Last Updated on May 5, 2015, by eNotes Editorial. Word Count: 375
Tennessee Williams has sometimes been criticized for not dealing with contemporary social problems in his plays—which he does, in fact, in Sweet Bird of Youth (pr., pb. 1959). What he seems to suggest time and again, however, as in The Night of the Iguana with his use of the German...
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Tennessee Williams has sometimes been criticized for not dealing with contemporary social problems in his plays—which he does, in fact, in Sweet Bird of Youth (pr., pb. 1959). What he seems to suggest time and again, however, as in The Night of the Iguana with his use of the German reports about the Battle of Britain, is that the source of social problems may be found in the individual’s heart and psyche.
While this playwright has given the world such larger-than-life, robust characters as Serafina in The Rose Tattoo (pr., pb. 1951), Maxine in The Night of the Iguana, and Maggie in Cat on a Hot Tin Roof (pr., pb. 1955), most of his major characters are either physically or mentally crippled by their frustrated desires to communicate with and gain understanding from other human beings. Examples of such characters are plentiful: Laura Wingfield in The Glass Menagerie (pr. 1944), Blanche Dubois in A Streetcar Named Desire (pr., pb. 1947), Alma in Summer and Smoke (pr. 1947), Sebastian Venable in Suddenly Last Summer (pr., pb. 1958), Shannon in The Night of the Iguana, Alexandra del Lago and Chance Wayne in Sweet Bird of Youth, and Brick Pollitt in Cat on a Hot Tin Roof.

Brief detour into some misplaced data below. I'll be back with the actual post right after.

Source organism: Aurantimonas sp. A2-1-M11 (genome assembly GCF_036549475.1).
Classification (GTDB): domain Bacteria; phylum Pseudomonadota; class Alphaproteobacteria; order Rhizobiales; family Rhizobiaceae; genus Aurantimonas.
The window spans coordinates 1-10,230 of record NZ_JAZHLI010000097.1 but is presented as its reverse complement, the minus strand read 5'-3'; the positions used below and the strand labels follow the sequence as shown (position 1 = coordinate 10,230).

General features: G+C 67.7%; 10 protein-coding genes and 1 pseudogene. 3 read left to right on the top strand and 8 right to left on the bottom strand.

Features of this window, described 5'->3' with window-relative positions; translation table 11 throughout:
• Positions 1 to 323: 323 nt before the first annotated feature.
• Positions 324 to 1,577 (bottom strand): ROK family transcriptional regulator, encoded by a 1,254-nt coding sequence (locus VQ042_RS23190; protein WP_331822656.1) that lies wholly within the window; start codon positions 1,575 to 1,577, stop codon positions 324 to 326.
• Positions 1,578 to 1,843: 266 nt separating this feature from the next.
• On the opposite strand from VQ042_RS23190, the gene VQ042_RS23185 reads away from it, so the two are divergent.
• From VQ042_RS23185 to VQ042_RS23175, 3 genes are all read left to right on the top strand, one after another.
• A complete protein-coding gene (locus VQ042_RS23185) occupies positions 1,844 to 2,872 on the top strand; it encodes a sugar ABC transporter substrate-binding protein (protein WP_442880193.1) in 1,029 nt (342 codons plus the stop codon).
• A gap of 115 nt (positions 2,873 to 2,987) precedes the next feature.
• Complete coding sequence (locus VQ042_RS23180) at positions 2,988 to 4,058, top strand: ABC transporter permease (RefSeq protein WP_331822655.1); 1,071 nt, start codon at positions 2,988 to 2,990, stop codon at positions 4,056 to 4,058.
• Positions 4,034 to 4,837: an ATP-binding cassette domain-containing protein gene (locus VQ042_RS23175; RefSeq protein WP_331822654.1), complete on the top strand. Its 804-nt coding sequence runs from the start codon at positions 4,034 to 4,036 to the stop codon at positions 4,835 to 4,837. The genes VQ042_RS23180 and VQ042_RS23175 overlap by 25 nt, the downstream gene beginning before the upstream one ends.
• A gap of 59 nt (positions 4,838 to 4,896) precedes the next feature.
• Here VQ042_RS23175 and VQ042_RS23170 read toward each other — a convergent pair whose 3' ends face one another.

Even when Williams’ major characters do realize a temporary communion with other humans, he invariably shows the unions to be as fragile as Laura Wingfield’s glass unicorn. More often, the human relations typical to Williams’ plays are twisted and made to seem grotesquely unappealing by the crippled or crippling sexual desires of the given individuals, as in the case of Stanley Kowalski’s interactions with his wife Stella and her sister Blanche in A Streetcar Named Desire. Indeed, Blanche’s inner conflict—between her natural sexual desires and her socially acquired belief about how a “lady” should behave—make her a victim of her own frustrated urges no less than of her brother-in-law’s libidinal brutality. Shannon is a victim of the same in himself, and he is overpowered by Miss Fellowes, the latter-day puritanical voice of Shannon’s mother. The extent to which people adopt as their own society’s expectations of them, Williams seems to insist in all of his plays, determines the extent to which they are crippled or destroyed as individuals.